Fuller House (2016) is a Netflix original sitcom and sequel of the ABC comedy Full House (1987) that was popular in the late 1980's to the mid-90's. The new show focuses on DJ Tanner (Candace Cameron-Bure), the eldest of the three Tanner daughters, as she navigates life following the death of her husband. She, much like her father in the original series, faces adversity while attempting to raise her children alone. However, also like her father, she is surrounded by loving family and friends—comprised of many of the original actors. With their help, DJ finds some relief from the stresses of being a single parent. Among the returning cast of family members are John Stamos (Uncle Jesse Katsopolis), Bob Saget (Danny Tanner), Jodie Sweetin (Stephanie Tanner), Dave Coulier (Joey Gladstone), Lori Loughlin (Rebecca Katsopolis), and Blake and Dylan Tuomy-Wilhoit (Nicky and Alex Katsopolis). Also returning is Andrea Barber reviving her role as Kimmy Gibbler, and Scott Weinger as Steve Hale.
Michelle Tanner, played by both Mary-Kate and Ashley Olsen, is the only main character not planning on returning. After the original series ended, the Olsen twins built their own entertainment empire by starring in a slate of successful movies since the age of 6 and building a lucrative fashion brand. The revived series approaches this major setback by announcing that Michelle lives in New York working on her fashion empire. This decision leaves her storyline open-ended, allowing for the possibility of a future guest spot or return to the series. Still, will Michelle’s absence be enough of a deterrent to prevent a successful revival of the beloved Full House?
Michelle was an important character for the original series because she often acted as a comedic relief during more dramatic moments between other family members. Furthermore, Full House did a fantastic job of showing her development throughout the series as she grew from a young toddler to a school-aged child.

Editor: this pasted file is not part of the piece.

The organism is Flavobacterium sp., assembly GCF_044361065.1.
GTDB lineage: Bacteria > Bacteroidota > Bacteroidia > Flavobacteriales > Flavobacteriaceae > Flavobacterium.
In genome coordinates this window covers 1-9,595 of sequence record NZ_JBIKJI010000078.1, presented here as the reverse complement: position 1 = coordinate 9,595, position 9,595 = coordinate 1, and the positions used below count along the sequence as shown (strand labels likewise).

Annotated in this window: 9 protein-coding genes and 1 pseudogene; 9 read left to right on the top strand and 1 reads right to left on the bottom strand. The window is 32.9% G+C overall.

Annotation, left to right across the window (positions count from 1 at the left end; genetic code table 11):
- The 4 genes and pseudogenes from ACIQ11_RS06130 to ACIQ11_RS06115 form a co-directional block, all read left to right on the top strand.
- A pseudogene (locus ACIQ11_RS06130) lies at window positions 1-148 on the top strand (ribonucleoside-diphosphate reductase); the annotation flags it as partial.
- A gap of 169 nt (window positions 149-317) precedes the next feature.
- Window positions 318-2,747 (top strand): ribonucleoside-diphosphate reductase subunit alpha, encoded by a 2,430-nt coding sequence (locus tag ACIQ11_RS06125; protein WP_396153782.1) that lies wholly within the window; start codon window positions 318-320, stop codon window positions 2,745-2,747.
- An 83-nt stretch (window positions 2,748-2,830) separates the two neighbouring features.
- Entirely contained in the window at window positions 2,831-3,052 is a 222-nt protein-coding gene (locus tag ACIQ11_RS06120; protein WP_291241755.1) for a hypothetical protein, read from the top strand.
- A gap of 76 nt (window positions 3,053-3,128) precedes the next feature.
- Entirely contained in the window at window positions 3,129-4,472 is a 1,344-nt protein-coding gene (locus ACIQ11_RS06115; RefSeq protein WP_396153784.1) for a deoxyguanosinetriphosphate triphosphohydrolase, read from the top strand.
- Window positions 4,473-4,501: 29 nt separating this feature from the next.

However, this does not mean that her character is necessary for the completion of the Tanner family. Many of the new characters that are introduced, specifically DJ’s youngest son Tommy, can fulfill the same sort of role as comedic relief and mediator as he ages. There are also the now college-aged Katsopolis twins (Blake and Dylan Tuomy-Wilhoit) who can provide a similar perspective to that of Michelle’s character.
The main issue with Michelle’s refusal to return is the missing dynamic between her and Uncle Jesse (John Stamos). She performed an important role by humanizing some of Jesse’s reckless behavior, and often serving as his confidant. This dynamic was crucial to the success of Full House, as it softened some of the intense dramatic scenes and allowed for the series’ to share its famous life-lessons. While Fuller House may not be able to recreate the specific dynamic with Michelle, it arguably will be more interesting to see the lasting effects that the dynamic has had on Jesse. The dynamic can be replaced by the relationship between Jesse and his two sons, as well as Jesse's development into his later years—potentially parodying his earlier growth into middle age from a young and reckless twenty-something. These storylines leave more than enough room for an interesting look into Jesse’s mind, but if either of the Olsen twins decide to return for a later role, the series could also explore how distance and age has affected their relationship.
Fuller House has a chance at success in part due to its large returning cast along with the return of Full House creator and head writer Jeff Franklin. With a following like that of the original series, Fuller House will not have trouble gaining viewers, but rather keeping them. The success or failure of the series will most likely be determined by its ability to adapt the format to today—almost 20 years after the original series first debuted. Franklin’s ability to adjust the humor to today’s standard will ultimately determine whether the series is worth watching.